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Growth trap: The U.S. economy has the jobs but not the workers to fill them

The economy, like any business, can expand in basically two ways. The first is by adding more workers to increase output. The second way is by increasing the output from individual workers.


It’s a tight labor market, and unemployment is at a 50-year low. So why aren’t wages rising?

Aren’t wages supposed to rise when labor markets are tight? And isn’t job growth supposed to be strong when the economy is expanding solidly?


We have the first casualty of the trade war. What’s next? | Joel Naroff

Is manufacturing the canary in the coal mine? The ongoing trade war, coupled with the imposition of new tariffs on Chinese goods and the threat of additional tariffs later this year, have slowed U.S., Chinese, European and Asian economic growth.


China’s renminbi move shows they are hunkering down, ready for a long trade war

By devaluing the currency, the Chinese made their goods cheaper for U.S. importers to purchase and therefore more competitive.


Camden tax-credit program needs to be reformed to benefit residents, revive the city

Should tax incentives be used to foster economic development and if so, how? In short, they should, but with clear plans on how those incentives restructure the local economy so they actually create greater, sustained future economic growth.

Soda tax takes toll on stores near the city’s edge

It is quite possible that the beverage tax negatively impacted the financial position of the Shop Rite located near Philadelphia’s suburban border.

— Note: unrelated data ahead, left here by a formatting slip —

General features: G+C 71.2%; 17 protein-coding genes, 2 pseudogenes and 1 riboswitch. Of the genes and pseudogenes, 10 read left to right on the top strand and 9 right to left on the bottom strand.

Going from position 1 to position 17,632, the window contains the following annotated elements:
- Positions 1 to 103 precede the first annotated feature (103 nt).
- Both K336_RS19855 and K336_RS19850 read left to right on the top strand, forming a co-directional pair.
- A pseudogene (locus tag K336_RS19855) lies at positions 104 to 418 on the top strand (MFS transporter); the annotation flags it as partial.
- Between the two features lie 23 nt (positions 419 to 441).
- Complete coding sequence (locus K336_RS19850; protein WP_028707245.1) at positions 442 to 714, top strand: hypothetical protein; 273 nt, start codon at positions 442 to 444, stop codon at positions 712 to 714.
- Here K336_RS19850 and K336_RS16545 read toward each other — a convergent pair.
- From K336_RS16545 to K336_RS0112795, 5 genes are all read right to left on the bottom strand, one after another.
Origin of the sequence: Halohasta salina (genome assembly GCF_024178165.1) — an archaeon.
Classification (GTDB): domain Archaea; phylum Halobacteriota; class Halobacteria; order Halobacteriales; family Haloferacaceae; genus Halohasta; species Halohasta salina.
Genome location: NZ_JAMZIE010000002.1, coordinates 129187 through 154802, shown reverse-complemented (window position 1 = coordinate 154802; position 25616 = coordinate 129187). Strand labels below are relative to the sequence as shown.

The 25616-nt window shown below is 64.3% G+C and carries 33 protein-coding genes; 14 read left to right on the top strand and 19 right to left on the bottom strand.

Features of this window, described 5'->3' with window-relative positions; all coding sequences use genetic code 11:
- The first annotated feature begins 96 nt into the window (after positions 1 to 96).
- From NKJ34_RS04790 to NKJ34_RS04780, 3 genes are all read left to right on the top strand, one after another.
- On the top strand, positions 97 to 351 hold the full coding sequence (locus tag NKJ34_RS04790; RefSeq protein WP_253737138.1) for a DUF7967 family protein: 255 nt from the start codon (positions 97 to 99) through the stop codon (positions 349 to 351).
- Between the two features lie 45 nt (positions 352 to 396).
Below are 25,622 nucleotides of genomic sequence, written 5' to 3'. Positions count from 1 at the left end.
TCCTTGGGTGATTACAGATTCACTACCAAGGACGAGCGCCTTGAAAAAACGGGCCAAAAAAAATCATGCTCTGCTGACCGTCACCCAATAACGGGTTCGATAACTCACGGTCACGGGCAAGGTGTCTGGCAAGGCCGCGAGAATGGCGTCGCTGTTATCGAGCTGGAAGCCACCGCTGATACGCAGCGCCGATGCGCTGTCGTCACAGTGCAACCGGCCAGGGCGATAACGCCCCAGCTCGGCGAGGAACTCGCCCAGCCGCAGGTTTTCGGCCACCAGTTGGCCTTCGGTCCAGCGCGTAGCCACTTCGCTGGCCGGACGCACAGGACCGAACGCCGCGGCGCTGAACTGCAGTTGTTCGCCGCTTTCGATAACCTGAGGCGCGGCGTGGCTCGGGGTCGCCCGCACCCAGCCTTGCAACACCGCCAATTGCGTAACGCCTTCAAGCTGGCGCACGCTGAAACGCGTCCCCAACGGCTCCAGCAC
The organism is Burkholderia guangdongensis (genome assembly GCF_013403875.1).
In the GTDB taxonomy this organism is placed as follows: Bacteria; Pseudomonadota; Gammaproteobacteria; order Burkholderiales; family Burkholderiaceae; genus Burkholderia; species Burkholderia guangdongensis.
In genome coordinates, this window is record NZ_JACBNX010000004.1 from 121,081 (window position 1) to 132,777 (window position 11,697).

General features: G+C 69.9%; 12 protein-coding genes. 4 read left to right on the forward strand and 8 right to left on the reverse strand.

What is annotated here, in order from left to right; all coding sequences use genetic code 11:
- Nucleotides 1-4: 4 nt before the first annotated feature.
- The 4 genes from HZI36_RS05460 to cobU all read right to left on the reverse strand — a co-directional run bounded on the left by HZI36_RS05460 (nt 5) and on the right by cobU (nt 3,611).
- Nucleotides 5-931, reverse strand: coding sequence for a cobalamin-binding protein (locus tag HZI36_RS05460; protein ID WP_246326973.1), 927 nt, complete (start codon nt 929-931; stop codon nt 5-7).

The economy of 2018 was both wacky and predictable

Given the wackiness od 2018, making a 2019 prediction would seem like a fool’s game, but despite this year’s volatility, the economy performed largely as expected. It’s just that it did it in a very odd way.

Housing has peaked. Here are the reasons the market has cooled.

There are three segments of affordability: Income, housing price, and mortgage costs. All have made it more difficult to buy a home.

What can Philly learn from Amazon’s decision?

Doing a postmortem would, or should, guide the city's future decisions on how to spend precious tax incentives.

Pennsylvania should stop treating education like a luxury | Opinion

Over the last five years, the number of students graduating from Pennsylvania teacher training programs has fallen by over 60 percent, while the number of teacher certifications granted dropped by over 70 percent.